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Manchester’s push for magistrates during Volunteers Week

People in Manchester are being urged to consider applying to become magistrates during Volunteers Week (1-7 June).

Greater Manchester Advisory Committee is currently running a campaign through June and July looking to recruit people as magistrates in both the criminal and family courts.

The ‘I Can Be a Magistrate’ campaign aims to attract people who might not have previously considered the role. Polling around the country reveals that many people are unaware that you don’t need any qualifications or a degree to be a magistrate. Instead, what’s important are personal qualities and skills such as unbiased thinking, common sense and good judgement.

Greater Manchester has been selected as the location to pilot for a new nationwide campaign being developed by the Ministry of Justice, HM Courts and Tribunals Services and the Judiciary, which is due to launch in the autumn.

Magistrate’s Bench Chairman, Paul Brearley said,

“Being a magistrate is a rewarding and fulfilling role. It gives people the opportunity to support their community while developing a range of new skills. I would urge anyone who is interested to think of applying. You don’t need any legal knowledge or training and it takes up less time than you might think.”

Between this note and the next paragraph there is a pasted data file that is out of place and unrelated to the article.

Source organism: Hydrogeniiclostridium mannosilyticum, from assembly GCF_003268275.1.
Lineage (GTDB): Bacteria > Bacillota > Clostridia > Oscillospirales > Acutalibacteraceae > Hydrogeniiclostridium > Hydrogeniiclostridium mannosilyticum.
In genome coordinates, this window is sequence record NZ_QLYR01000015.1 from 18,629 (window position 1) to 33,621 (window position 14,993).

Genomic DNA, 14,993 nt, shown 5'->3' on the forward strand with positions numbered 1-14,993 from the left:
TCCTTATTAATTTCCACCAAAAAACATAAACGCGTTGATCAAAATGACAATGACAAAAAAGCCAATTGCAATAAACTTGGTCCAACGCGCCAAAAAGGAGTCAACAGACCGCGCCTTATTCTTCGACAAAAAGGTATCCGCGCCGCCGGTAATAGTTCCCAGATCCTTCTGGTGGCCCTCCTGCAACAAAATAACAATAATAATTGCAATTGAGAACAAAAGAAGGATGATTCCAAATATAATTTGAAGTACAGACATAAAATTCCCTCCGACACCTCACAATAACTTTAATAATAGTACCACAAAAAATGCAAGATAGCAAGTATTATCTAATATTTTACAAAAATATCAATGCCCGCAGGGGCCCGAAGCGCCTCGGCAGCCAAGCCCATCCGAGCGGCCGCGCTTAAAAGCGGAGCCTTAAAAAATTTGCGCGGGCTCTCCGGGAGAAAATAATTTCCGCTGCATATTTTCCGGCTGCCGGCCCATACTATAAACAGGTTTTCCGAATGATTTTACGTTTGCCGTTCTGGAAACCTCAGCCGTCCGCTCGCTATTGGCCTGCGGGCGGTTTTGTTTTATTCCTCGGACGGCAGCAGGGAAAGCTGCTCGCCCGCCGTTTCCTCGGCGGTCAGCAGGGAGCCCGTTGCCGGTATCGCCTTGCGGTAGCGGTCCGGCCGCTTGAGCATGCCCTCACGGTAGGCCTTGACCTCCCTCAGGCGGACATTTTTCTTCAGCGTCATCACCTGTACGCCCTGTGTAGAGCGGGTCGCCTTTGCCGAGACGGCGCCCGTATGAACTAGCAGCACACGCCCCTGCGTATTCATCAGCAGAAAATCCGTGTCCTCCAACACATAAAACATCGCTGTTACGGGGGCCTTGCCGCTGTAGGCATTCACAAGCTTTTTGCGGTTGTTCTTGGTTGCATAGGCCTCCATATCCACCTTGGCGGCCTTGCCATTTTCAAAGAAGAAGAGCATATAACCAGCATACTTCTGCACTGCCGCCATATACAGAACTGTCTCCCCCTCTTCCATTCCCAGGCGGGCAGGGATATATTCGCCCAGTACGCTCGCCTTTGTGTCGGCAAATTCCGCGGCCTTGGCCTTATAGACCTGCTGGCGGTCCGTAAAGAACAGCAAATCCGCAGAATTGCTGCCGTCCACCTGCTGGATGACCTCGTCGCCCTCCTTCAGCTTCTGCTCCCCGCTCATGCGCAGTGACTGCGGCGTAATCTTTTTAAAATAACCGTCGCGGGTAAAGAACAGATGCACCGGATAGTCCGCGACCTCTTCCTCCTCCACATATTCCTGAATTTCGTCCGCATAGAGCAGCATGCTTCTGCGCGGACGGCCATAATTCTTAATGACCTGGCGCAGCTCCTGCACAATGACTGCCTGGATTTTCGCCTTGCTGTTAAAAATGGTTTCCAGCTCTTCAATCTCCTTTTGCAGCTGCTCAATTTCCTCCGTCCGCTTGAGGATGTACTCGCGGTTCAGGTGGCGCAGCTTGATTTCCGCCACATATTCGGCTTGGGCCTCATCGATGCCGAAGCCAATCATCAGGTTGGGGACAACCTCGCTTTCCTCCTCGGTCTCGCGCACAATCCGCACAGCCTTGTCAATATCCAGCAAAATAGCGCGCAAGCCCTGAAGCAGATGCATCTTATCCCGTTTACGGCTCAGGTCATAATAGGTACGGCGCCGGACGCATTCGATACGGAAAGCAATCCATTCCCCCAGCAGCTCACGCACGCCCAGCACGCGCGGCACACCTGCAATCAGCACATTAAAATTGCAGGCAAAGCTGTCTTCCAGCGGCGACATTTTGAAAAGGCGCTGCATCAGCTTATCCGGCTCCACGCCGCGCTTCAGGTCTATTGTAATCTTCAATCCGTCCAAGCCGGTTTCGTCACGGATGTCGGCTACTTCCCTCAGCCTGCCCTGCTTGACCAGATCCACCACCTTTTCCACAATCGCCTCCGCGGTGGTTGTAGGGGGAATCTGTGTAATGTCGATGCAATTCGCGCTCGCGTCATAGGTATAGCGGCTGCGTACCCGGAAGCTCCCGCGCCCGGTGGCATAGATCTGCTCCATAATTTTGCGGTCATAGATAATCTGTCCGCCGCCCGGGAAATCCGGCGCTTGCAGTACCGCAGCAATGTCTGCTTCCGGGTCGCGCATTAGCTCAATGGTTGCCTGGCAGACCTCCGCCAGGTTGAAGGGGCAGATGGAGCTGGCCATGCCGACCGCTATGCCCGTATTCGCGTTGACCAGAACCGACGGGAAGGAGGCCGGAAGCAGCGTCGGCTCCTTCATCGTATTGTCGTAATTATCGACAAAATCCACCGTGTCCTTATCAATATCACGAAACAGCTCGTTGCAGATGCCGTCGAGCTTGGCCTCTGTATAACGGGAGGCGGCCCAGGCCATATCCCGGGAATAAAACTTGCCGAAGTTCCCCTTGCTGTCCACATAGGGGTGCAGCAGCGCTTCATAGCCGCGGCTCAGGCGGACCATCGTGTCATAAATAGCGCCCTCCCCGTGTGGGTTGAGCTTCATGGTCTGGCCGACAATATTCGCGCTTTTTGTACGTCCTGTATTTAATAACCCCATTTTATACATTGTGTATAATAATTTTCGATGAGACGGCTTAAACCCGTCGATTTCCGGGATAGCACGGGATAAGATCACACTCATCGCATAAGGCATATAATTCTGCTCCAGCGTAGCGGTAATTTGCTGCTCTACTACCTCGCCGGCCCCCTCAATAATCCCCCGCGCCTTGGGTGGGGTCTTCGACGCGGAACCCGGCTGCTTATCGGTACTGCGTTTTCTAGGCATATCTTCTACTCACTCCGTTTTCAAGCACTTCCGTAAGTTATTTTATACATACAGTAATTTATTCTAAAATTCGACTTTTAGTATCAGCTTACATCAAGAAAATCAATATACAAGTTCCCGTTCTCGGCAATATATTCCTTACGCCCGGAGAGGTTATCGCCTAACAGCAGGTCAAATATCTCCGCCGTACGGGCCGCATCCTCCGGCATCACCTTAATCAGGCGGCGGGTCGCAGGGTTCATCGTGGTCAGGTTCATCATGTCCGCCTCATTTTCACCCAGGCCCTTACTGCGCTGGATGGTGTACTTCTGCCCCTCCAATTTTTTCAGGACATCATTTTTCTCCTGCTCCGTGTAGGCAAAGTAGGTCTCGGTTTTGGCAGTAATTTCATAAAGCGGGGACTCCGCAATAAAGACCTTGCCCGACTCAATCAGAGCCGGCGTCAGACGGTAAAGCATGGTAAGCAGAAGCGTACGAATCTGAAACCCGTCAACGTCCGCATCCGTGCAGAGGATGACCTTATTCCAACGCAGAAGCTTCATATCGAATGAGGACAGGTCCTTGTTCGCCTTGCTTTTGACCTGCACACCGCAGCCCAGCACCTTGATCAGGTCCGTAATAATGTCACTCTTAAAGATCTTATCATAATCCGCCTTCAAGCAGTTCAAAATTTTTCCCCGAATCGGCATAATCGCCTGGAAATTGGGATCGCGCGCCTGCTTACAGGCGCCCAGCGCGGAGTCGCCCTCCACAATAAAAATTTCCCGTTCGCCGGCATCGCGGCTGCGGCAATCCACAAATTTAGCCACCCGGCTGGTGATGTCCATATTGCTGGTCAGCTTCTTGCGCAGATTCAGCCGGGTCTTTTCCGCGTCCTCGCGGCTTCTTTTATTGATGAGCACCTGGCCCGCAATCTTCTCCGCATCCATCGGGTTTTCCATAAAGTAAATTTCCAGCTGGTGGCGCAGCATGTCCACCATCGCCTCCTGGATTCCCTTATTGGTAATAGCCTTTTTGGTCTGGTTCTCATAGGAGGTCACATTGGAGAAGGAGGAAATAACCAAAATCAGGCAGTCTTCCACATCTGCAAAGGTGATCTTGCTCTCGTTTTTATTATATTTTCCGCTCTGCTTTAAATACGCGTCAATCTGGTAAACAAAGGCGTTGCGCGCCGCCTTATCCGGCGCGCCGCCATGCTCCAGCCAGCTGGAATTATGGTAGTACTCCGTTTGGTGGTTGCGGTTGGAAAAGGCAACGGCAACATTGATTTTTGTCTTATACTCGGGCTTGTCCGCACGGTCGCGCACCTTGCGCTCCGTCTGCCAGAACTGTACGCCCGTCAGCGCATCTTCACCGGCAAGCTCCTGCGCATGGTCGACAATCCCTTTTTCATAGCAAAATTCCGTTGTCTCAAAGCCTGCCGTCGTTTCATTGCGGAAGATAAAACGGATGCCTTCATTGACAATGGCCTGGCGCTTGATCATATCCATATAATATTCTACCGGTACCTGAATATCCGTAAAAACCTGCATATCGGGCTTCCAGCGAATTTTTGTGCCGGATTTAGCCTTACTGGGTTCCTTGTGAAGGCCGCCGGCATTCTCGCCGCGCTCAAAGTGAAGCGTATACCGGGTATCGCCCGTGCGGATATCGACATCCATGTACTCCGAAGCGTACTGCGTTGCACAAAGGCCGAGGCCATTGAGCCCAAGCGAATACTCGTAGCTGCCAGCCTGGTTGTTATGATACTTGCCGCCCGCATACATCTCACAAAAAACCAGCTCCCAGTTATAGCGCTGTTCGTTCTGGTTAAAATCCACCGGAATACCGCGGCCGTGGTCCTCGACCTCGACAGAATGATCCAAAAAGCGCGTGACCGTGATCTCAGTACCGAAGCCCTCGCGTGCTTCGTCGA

Magistrates are unpaid volunteers who make decisions on criminal or family matters. They are provided with training and always have a legally qualified advisor assisting them in court. They usually sit as three, with one who acts as spokesperson as well as being responsible for conduct within the courtroom.

Every criminal case starts in the Magistrates’ Court, with the more serious cases being referred up to the Crown Court. Criminal court magistrates can impose fines, community penalties and prison sentences of up to six months. Typical cases include domestic abuse, drug offences, motoring offences, theft, assaults, criminal damage and public order offences.

In a family court, magistrates make important decisions that affect children and their families, such as helping separated parents make arrangements for their children or enforcing child maintenance orders.

Magistrates must be able to volunteer sufficient time to the role. There is a minimum expectation of being available for 13 days a year, plus additional days for training.

The closing date for applications for magistrates sitting in the family court is 30 June and 31 July for criminal courts. Those who are interested are being encouraged to find out more and register their interest at